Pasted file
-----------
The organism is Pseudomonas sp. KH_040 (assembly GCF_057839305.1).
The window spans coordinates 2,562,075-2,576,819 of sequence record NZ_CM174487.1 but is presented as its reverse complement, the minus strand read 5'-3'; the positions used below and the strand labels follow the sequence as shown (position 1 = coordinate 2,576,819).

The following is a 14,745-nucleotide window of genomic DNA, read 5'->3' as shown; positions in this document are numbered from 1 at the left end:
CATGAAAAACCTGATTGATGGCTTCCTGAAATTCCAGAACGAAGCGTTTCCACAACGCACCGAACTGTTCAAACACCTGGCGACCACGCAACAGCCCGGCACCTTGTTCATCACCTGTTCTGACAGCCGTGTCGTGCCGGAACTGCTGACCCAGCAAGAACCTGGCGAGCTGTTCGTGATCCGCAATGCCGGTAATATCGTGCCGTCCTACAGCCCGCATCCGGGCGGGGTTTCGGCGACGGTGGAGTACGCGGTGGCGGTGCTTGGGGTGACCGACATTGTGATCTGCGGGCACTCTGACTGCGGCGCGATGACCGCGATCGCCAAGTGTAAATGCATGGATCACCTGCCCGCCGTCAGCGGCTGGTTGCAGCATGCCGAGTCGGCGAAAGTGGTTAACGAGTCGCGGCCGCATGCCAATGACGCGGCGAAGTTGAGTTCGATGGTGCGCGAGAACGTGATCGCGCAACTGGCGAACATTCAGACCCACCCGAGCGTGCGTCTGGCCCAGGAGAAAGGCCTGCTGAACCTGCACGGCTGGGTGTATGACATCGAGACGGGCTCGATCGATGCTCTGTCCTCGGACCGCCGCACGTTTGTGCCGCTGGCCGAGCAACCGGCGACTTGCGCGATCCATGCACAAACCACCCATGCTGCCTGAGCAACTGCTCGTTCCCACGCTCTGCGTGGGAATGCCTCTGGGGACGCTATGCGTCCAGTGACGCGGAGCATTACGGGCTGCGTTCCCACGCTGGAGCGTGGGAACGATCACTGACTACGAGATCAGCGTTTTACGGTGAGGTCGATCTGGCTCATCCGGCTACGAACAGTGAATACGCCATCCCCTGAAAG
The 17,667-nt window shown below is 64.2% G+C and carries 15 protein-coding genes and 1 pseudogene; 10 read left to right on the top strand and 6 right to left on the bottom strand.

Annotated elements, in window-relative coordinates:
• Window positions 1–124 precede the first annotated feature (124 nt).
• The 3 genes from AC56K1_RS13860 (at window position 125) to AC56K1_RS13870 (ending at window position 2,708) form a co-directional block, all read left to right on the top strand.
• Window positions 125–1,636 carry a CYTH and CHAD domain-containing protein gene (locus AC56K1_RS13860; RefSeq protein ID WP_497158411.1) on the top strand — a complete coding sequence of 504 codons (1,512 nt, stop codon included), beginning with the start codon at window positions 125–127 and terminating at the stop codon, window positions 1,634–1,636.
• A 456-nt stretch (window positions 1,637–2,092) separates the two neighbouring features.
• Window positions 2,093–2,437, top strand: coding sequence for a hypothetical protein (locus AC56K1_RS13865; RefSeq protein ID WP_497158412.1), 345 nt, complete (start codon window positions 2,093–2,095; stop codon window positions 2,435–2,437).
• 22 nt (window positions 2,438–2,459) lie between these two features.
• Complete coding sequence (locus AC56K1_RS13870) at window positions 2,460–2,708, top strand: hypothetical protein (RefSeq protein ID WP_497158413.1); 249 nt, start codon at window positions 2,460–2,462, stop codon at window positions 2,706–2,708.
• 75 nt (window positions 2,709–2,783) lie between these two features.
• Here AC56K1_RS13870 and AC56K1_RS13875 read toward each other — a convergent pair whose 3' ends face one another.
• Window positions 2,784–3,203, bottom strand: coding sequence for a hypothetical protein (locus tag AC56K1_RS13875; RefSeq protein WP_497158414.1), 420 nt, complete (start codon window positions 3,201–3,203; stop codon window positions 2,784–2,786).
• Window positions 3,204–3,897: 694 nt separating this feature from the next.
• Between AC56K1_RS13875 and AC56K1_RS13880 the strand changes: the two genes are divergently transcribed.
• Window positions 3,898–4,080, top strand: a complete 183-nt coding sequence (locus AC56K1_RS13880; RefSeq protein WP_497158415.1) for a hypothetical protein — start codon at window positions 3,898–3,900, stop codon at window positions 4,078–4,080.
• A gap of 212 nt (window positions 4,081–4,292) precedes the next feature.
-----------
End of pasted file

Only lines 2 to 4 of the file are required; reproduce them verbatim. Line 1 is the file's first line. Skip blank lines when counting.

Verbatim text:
The window spans coordinates 2,562,075-2,576,819 of sequence record NZ_CM174487.1 but is presented as its reverse complement, the minus strand read 5'-3'; the positions used below and the strand labels follow the sequence as shown (position 1 = coordinate 2,576,819).

The following is a 14,745-nucleotide window of genomic DNA, read 5'->3' as shown; positions in this document are numbered from 1 at the left end:
CATGAAAAACCTGATTGATGGCTTCCTGAAATTCCAGAACGAAGCGTTTCCACAACGCACCGAACTGTTCAAACACCTGGCGACCACGCAACAGCCCGGCACCTTGTTCATCACCTGTTCTGACAGCCGTGTCGTGCCGGAACTGCTGACCCAGCAAGAACCTGGCGAGCTGTTCGTGATCCGCAATGCCGGTAATATCGTGCCGTCCTACAGCCCGCATCCGGGCGGGGTTTCGGCGACGGTGGAGTACGCGGTGGCGGTGCTTGGGGTGACCGACATTGTGATCTGCGGGCACTCTGACTGCGGCGCGATGACCGCGATCGCCAAGTGTAAATGCATGGATCACCTGCCCGCCGTCAGCGGCTGGTTGCAGCATGCCGAGTCGGCGAAAGTGGTTAACGAGTCGCGGCCGCATGCCAATGACGCGGCGAAGTTGAGTTCGATGGTGCGCGAGAACGTGATCGCGCAACTGGCGAACATTCAGACCCACCCGAGCGTGCGTCTGGCCCAGGAGAAAGGCCTGCTGAACCTGCACGGCTGGGTGTATGACATCGAGACGGGCTCGATCGATGCTCTGTCCTCGGACCGCCGCACGTTTGTGCCGCTGGCCGAGCAACCGGCGACTTGCGCGATCCATGCACAAACCACCCATGCTGCCTGAGCAACTGCTCGTTCCCACGCTCTGCGTGGGAATGCCTCTGGGGACGCTATGCGTCCAGTGACGCGGAGCATTACGGGCTGCGTTCCCACGCTGGAGCGTGGGAACGATCACTGACTACGAGATCAGCGTTTTACGGTGAGGTCGATCTGGCTCATCCGGCTACGAACAGTGAATACGCCATCCCCTGAAAG